A company usually reputed for its expertise in UAVs, Northrop Grumman, has developed its own counter-UAV system called Venom. Demonstrated at the Army Maneuver-Fires Integrated Experiment (MFIX) held at Fort Sill, Oklahoma, on 8 December, 2015, the Venom confirmed its ability to identify and track small UAVs, even when mobile. The Venom combines a Lightweight Laser Designator Rangefinder (LLDR) on a universal, stabilised and gimballed mount. The system receives slew-to-cue messages which allow it to identify, hold and track low-flying, small UAVs. The US Army’s interest in anti-UAV technologies has increased significantly in recent years. For example, in July and August 2015, the US Department of Defence (DoD) held Exercise BLACK DART at Point Mugu, California, where the US Navy, US Army, US Air Force and US Marine Corps all sent representatives, along with several allied nations, and personnel from industry, to test and evaluate technologies which could be employed for the anti-UAV mission.
The DoD has in fact been performing the BLACK DART exercises since 2002, although these initiatives, as the exercise name suggests, have been in the ‘black’ until the DoD revealed their existence in 2014. In 2014, Exercise BLACK DART included live fire trials against UAVs over a variety of environments including land, the littoral and the open ocean. The exercise also focused closely on detecting and intercepting small UAVs. This has gained added interest in the US and beyond when, in an incident closely mimicking that involving Dr. Merkel discussed above, a civilian Quadcopter UAV crashed into the South Grounds of the White House in Washington DC in January 2015, sparking the lockdown of the commander-in-chief’s residence and prompting questions within the Secret Service, which guards the US President, and the wider defence and security community, how such incidents can be prevented in the future. The use of UAVs for criminal or violent activity clearly is also a concern for law enforcement officials as much as it is for soldiers. This means that the solutions which are developed to protect against such threats must not only able to perform their role, but must be affordable for police departments which may not have similar budgets to their military counterparts.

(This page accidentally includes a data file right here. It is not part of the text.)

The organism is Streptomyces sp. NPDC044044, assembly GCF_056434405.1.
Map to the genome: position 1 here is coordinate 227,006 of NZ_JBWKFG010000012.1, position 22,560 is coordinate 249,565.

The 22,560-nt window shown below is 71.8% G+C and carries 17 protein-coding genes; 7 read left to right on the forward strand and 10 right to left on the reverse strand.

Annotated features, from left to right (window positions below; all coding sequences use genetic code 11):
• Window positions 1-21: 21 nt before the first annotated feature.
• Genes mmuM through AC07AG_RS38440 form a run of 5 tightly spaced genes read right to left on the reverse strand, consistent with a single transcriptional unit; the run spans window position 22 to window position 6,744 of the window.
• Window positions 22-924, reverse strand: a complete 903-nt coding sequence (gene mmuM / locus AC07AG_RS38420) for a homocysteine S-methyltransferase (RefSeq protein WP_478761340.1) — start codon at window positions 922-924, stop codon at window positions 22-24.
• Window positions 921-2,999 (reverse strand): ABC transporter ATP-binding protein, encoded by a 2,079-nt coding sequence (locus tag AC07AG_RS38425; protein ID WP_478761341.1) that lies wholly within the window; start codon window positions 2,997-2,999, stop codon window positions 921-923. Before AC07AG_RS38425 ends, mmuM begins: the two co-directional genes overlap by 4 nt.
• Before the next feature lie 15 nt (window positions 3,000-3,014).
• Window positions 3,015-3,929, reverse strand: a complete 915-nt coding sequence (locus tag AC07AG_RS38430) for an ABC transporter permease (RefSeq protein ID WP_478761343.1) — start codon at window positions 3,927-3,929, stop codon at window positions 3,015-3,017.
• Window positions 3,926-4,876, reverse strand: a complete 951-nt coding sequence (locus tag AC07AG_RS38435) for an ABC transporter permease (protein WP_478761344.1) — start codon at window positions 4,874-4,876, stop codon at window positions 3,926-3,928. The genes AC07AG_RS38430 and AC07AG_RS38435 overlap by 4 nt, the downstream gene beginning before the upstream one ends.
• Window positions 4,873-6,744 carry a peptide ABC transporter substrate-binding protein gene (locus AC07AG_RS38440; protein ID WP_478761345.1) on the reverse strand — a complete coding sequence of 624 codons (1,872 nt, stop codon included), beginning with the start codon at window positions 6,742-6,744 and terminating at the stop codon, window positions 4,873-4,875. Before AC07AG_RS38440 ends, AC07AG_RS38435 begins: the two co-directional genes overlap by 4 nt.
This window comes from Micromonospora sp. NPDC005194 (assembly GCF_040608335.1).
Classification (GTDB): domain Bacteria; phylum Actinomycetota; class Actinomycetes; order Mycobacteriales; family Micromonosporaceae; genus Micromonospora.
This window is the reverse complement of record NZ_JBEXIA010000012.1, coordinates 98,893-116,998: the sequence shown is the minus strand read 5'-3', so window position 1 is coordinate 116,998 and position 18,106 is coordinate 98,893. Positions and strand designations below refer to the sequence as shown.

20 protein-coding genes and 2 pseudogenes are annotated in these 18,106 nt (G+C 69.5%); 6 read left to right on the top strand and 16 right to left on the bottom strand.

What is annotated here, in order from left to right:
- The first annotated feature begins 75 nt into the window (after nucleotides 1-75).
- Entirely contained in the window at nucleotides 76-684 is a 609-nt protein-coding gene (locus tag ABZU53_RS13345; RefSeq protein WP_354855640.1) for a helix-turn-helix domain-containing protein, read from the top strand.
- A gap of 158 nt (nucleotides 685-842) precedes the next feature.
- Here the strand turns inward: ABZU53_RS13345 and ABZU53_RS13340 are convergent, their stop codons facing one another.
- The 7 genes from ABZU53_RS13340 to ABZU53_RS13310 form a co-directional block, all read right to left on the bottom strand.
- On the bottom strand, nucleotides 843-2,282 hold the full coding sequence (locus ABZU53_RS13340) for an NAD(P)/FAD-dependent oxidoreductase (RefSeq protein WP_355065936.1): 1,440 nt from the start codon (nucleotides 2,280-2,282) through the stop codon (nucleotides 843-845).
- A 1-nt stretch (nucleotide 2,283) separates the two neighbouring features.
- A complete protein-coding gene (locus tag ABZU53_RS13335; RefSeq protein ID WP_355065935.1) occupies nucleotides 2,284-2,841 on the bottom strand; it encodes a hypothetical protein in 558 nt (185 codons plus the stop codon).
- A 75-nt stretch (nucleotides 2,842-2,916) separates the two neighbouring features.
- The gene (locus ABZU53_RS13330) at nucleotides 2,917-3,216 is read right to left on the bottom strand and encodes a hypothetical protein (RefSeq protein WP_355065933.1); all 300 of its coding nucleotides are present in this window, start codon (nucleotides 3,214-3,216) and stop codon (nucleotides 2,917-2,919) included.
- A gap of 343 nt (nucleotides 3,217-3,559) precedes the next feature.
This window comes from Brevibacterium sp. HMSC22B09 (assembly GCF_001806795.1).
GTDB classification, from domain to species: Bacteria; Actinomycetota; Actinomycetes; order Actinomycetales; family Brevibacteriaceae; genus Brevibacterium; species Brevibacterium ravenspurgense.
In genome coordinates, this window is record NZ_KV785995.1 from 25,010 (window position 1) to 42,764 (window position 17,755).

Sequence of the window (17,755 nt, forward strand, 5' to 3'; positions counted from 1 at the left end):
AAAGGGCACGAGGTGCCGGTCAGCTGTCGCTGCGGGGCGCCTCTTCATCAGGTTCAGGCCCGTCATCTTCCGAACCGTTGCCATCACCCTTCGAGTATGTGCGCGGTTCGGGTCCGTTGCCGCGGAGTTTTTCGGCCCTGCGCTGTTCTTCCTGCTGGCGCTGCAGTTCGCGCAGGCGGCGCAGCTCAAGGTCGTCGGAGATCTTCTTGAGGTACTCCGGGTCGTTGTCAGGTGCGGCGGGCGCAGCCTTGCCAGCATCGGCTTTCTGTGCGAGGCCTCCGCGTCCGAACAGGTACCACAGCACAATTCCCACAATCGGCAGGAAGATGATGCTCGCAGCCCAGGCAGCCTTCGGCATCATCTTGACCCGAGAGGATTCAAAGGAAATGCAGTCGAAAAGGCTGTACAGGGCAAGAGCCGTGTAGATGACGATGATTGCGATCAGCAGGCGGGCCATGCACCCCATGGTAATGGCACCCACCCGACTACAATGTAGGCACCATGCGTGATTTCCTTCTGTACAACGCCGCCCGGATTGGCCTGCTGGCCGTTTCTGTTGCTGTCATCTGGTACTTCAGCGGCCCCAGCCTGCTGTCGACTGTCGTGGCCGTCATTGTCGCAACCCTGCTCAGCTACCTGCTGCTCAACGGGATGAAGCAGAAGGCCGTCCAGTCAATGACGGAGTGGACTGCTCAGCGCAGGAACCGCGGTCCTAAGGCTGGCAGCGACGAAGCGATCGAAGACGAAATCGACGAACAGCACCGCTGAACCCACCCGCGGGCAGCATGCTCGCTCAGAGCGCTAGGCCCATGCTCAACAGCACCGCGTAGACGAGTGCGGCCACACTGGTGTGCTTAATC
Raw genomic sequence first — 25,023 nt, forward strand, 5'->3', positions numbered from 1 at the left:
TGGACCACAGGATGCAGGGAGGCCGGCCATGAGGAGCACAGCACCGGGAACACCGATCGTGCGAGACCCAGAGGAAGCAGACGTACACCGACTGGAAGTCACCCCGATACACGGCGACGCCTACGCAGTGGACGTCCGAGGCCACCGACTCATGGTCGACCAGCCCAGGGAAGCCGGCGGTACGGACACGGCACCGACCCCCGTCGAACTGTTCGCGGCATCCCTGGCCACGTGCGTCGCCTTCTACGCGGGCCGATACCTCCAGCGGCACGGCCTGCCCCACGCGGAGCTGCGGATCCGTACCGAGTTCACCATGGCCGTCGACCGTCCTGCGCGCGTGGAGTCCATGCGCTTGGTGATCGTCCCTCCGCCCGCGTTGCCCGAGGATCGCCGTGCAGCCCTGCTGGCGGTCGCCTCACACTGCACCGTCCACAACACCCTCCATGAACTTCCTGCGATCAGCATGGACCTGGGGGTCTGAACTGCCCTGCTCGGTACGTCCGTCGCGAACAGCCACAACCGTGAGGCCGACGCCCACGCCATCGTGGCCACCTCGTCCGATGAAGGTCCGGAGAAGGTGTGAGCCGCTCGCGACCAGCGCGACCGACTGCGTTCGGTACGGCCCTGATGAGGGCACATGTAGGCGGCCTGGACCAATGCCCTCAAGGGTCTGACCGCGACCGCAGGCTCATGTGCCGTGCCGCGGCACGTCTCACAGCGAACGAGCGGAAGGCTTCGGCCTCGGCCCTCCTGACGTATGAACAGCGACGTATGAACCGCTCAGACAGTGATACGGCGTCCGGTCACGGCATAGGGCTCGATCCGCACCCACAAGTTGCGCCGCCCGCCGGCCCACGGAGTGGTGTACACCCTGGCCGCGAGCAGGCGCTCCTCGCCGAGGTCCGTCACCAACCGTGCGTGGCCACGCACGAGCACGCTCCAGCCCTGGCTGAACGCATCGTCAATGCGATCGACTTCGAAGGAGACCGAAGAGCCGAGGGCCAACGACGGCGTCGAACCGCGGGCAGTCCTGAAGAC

Away from the United States, the incidents in France and Germany discussed above have prompted significant interest in Europe’s defence and security establishment regarding the small UAV threat. During the Defence Security Equipment International exhibition in London 2015 there were a number of counter-UAV systems launched including the Falcon Shield from Finmeccanica’s Selex ES division. It is a modular and scalable system that combines a radar with an optronics system to “find, fix, track, identify and defeat” the perceived threat, according to the company.